Today’s lunchtime concert in the RBA involved members of the cast of the Ensemble Studio performance of Marriage of Figaro in a semi-staged series of excerpts from the opera. The Ensemble Studio annual stage performance is always worth seeing and this year I think it’s going to be a real treat. Highlights today included Gordon Bintner’s Count. The guy can sing but here there was a swagger that should be just perfect for the Guth production. Jacquie Woodley’s Cherubino was utterly brilliant. Aviva Fortunata nailed Porgi amor, so often a disappointment I find. And I really liked Karine Boucher’s Susanna. She’s not always been a favourite of mine but her slightly dark for a soprano tone seemed really well suited to this music and blended especially well with Aviva. Ian MacNeil impressed too as Figaro, though it’s a role that’s a bit downplayed by this production, and I shall be curious to see what he does with it in the full version. Megan Latham, Jean-Philippe Fortier-Lazure and Aaron Sheppard rounded out today’s cast with the indefatigable Hyejin Kwon on piano. If you don’t yet have tickets for the performance on the 22nd I strongly suggest getting some. They are only $22 or $55 for the best seats. As Claire Morley said in her introduction this could be an event that’s talked of for years to come.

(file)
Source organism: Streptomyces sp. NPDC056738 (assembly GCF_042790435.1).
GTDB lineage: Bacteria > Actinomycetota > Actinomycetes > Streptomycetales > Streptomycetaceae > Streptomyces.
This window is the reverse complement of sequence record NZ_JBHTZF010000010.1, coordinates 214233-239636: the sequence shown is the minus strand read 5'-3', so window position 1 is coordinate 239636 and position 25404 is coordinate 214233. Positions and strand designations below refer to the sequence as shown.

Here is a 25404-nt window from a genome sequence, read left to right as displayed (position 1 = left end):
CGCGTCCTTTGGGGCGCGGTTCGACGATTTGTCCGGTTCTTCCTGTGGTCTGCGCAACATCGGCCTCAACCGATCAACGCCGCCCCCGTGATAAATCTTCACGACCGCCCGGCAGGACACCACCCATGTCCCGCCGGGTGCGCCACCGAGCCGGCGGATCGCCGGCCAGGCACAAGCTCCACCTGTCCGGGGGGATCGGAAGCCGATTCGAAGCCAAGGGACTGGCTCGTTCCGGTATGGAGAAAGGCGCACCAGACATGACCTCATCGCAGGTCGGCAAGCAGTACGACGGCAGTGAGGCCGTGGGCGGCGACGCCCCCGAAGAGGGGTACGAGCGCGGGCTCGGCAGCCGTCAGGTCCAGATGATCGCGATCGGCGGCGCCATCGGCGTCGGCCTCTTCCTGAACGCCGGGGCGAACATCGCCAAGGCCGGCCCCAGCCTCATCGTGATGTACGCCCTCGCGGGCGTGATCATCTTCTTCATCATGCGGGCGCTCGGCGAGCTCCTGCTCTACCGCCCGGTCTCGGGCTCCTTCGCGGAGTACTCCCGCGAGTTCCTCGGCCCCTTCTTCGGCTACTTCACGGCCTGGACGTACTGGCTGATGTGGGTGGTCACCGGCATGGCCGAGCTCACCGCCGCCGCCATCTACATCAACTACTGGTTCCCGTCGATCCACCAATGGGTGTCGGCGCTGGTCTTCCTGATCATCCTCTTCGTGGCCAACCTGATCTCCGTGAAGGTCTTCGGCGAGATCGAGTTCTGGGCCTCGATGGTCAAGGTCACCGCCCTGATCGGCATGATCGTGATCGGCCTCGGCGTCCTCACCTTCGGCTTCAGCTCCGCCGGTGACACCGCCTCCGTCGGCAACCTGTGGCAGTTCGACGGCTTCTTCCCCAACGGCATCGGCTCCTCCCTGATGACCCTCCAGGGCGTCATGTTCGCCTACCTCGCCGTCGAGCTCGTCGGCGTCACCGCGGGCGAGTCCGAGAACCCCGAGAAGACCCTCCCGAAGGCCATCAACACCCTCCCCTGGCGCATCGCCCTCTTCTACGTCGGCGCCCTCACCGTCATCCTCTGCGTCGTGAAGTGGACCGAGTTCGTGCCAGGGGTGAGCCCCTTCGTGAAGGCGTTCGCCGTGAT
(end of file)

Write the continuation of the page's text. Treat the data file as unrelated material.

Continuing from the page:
Yesterday saw the first free concert of the season in the Richard Bradshaw Amphitheatre. It was a chance to see the 2015/16 Ensemble Studio; two new singers, one new pianist and six singers and a pianist from last year. The format was one aria per singer with few surprises. We also got to hear the core quartet casting for the Ensemble Studio performance of Le Nozze di Figaro later in the season. No surprises there either; Il Conte – Gordon Bintner, Iain MacNeil – Figaro, La Contessa – Aviva Fortunata, Susanna – Karine Boucher. That leaves four tenors for the other roles…
Yesterday lunchtime the Ensemble Studio gave us a preview of their upcoming performance of the Barber of Seville. The production, of course, will be the one currently on stage at the Four Seasons Centre and there were clear echoes of that in the way yesterday’s event was put on though they also played with the fact that Almaviva will be split between Andrew Haji and Jean-Philippe Fortier-Lazure with much pulling and pushing into place.